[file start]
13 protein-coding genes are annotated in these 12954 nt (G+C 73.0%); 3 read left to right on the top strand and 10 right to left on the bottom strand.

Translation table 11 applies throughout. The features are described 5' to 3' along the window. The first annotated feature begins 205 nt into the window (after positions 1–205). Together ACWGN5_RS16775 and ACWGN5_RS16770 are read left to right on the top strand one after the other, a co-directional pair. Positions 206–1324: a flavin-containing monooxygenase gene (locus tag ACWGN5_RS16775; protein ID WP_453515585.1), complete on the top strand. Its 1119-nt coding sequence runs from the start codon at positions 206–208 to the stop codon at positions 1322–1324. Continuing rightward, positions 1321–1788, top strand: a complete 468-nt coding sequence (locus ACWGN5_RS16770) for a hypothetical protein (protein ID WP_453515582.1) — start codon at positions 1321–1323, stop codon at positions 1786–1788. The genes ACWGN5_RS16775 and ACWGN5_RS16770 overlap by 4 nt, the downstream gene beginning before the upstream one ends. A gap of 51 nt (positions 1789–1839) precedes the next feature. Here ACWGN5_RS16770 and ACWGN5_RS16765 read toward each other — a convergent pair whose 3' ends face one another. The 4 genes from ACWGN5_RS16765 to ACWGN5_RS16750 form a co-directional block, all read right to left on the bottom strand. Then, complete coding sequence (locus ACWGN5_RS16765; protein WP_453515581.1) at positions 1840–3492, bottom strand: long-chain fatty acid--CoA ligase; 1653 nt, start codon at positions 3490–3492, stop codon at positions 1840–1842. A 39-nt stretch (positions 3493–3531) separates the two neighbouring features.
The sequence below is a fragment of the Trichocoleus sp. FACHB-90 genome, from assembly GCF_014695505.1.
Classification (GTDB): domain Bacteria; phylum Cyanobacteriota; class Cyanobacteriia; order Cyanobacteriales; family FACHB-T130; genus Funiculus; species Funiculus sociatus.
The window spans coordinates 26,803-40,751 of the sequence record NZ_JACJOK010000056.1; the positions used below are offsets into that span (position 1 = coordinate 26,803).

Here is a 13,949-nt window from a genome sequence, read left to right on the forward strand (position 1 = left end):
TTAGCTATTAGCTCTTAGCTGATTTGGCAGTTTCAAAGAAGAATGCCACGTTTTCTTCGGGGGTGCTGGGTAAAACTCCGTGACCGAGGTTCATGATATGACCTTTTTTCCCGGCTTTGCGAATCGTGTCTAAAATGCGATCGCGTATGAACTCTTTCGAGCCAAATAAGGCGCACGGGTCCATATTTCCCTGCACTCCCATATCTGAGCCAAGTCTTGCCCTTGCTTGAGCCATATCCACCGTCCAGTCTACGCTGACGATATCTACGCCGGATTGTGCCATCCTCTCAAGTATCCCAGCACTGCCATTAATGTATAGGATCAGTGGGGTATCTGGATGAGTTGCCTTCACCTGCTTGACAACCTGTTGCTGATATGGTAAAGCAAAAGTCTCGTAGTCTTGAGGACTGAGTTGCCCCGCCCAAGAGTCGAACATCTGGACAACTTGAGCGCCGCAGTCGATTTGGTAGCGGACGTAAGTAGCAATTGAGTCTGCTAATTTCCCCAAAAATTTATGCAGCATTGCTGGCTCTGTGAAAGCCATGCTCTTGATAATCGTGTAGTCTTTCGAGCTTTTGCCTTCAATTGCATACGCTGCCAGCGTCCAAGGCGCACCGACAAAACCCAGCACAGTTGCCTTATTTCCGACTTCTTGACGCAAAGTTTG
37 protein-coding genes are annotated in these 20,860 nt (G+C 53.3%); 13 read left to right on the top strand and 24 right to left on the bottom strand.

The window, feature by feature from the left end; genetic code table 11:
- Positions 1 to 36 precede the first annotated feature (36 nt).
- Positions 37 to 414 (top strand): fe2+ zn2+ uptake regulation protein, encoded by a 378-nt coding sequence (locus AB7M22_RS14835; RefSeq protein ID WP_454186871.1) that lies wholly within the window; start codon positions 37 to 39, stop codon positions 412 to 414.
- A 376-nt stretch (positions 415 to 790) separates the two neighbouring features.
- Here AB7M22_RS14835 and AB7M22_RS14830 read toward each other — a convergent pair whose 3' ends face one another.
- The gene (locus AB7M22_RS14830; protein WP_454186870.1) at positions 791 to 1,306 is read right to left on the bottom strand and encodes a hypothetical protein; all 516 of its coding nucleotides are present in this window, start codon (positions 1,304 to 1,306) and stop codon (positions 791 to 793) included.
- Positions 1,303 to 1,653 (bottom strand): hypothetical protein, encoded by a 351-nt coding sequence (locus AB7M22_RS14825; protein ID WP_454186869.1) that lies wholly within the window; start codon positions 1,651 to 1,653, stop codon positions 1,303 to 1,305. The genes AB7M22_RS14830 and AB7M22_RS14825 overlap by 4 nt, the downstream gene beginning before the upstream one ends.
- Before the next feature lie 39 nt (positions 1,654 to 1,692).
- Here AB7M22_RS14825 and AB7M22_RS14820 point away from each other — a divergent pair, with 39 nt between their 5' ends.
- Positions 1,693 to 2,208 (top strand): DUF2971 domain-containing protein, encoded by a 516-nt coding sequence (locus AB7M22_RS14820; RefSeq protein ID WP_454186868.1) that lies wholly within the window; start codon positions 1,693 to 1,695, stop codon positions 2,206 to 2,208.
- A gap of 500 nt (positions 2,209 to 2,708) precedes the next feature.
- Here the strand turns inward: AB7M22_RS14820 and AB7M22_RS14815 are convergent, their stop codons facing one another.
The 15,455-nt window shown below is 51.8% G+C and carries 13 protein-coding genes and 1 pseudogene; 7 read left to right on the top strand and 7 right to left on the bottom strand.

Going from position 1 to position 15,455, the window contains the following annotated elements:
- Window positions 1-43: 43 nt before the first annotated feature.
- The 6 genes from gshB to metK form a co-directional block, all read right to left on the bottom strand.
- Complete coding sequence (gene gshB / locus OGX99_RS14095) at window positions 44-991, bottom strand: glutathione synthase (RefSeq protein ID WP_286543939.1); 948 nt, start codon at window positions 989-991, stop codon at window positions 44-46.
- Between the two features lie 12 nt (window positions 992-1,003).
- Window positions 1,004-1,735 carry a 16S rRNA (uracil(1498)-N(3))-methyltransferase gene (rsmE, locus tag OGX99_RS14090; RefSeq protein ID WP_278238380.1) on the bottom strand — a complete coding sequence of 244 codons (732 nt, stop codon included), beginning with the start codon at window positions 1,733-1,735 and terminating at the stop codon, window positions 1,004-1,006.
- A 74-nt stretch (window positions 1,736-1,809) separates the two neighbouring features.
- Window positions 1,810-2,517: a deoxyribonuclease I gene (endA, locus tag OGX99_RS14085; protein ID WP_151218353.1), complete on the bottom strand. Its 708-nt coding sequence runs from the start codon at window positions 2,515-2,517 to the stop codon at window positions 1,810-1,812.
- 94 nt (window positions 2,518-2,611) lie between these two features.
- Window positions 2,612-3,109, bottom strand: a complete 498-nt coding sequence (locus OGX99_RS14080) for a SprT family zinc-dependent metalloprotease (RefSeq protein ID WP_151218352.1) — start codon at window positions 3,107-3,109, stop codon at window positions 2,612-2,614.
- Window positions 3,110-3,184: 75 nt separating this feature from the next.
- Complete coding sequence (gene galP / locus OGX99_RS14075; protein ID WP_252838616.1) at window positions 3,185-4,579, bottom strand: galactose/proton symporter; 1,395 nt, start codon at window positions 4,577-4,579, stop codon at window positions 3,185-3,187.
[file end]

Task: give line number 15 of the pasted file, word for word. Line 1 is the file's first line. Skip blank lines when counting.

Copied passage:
- Positions 1,303 to 1,653 (bottom strand): hypothetical protein, encoded by a 351-nt coding sequence (locus AB7M22_RS14825; protein ID WP_454186869.1) that lies wholly within the window; start codon positions 1,651 to 1,653, stop codon positions 1,303 to 1,305. The genes AB7M22_RS14830 and AB7M22_RS14825 overlap by 4 nt, the downstream gene beginning before the upstream one ends.